Visitors will feel like they are walking inside the root systems.
Lehr’s nature-based work encompasses painting, sculpture and video
installations. She uses non-traditional media such as gunpowder, fire,
Japanese paper, dyes and welded steel, and she ignites and explodes
fuses to create lines of fire across her paintings.
As an homage to Buckminster Fuller, this show also features 15 drawings by Lehr that are rarely exhibited to the public. These are taken from mixed media paintings she created for an artist’s book to honor the World Game.
Above - some of the rarely seen images by Mira Lehr from her artist's book honoring Buckminster Fuller's World Game of 1969.
had a great influence on my life,” says Lehr. “These images relate to
Fuller’s concepts that I found to be meaningful to me while working with
this inspiring man.”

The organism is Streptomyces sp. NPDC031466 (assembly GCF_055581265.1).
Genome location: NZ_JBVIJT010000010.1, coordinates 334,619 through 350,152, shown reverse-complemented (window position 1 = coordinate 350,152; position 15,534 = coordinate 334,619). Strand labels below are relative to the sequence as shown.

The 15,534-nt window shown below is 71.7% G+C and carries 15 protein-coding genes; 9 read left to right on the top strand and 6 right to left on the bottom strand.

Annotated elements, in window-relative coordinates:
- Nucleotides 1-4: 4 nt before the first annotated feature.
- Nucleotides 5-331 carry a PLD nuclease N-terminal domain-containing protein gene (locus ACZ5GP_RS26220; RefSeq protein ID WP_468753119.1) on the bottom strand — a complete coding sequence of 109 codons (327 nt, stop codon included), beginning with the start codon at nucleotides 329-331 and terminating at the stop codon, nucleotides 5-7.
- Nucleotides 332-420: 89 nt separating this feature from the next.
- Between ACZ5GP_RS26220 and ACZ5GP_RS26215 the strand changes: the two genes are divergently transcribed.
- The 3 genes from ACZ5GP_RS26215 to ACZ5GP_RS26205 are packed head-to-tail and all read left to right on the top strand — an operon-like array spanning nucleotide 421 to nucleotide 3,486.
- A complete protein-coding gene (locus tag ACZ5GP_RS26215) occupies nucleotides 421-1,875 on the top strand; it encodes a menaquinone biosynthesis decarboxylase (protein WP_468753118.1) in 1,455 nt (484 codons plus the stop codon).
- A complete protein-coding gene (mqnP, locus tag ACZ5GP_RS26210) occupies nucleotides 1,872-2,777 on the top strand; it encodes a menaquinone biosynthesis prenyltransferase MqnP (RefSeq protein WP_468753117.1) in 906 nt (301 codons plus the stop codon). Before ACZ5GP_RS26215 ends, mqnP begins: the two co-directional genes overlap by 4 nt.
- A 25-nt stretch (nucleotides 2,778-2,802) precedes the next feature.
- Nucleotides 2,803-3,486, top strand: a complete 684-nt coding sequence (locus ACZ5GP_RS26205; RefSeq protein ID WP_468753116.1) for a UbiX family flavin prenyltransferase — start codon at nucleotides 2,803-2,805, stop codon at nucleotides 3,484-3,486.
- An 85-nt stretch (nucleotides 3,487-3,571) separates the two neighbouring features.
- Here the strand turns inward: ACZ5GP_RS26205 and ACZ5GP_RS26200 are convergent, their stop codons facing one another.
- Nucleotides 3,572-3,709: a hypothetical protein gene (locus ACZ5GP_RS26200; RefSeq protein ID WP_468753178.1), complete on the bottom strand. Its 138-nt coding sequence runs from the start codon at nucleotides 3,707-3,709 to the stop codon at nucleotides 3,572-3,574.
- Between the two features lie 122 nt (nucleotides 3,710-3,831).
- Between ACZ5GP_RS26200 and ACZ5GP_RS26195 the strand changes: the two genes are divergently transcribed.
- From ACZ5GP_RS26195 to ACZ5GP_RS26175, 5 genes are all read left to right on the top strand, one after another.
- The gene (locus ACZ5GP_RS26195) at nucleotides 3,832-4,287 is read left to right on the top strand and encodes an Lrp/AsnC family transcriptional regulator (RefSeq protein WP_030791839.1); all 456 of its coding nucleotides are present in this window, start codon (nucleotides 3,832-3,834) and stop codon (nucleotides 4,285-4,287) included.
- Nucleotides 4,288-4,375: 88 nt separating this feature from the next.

If used efficiently, there are enough resources to go around . . . Mankind is meant to be a success on this planet . . . and, You can never learn less.
The artist’s book is in the collection of the Rare Book Archives of Vassar College, Thompson Memorial Library.
Hitting a New High Water Mark in Her Career
She has also hit a new high water mark this year with major national and international recognition. Reaching even greater heights at this late stage in her life, at the age of 85 Lehr was recently selected for a major solo museum show that headlined Art Basel in Miami Beach.
This exhibition is currently hailed as a must-see by national art editors, who featured Lehr at the top of their lists for Art Basel 2019.
Critics are calling Lehr “The Godmother of the entire Miami Art Scene”
because in 1960 she created one of the nation’s first co-ops for women
artists. Her mentoring of young artists throughout six decades, and her
passion to succeed in the male-dominated art scene of 60 years ago,
benefited many in the early art community.
The new exhibition in Orlando showcases how Lehr is creating more art now than she has ever made before.
by Ginger Gregg Duggan, the show is tailored to the Mennello Museum’s
galleries with four distinct installations in each of the main gallery
Below the Surface is a seven-foot-wide glass-like sculptural installation with a ring of jelly fish flying up towards the ceiling.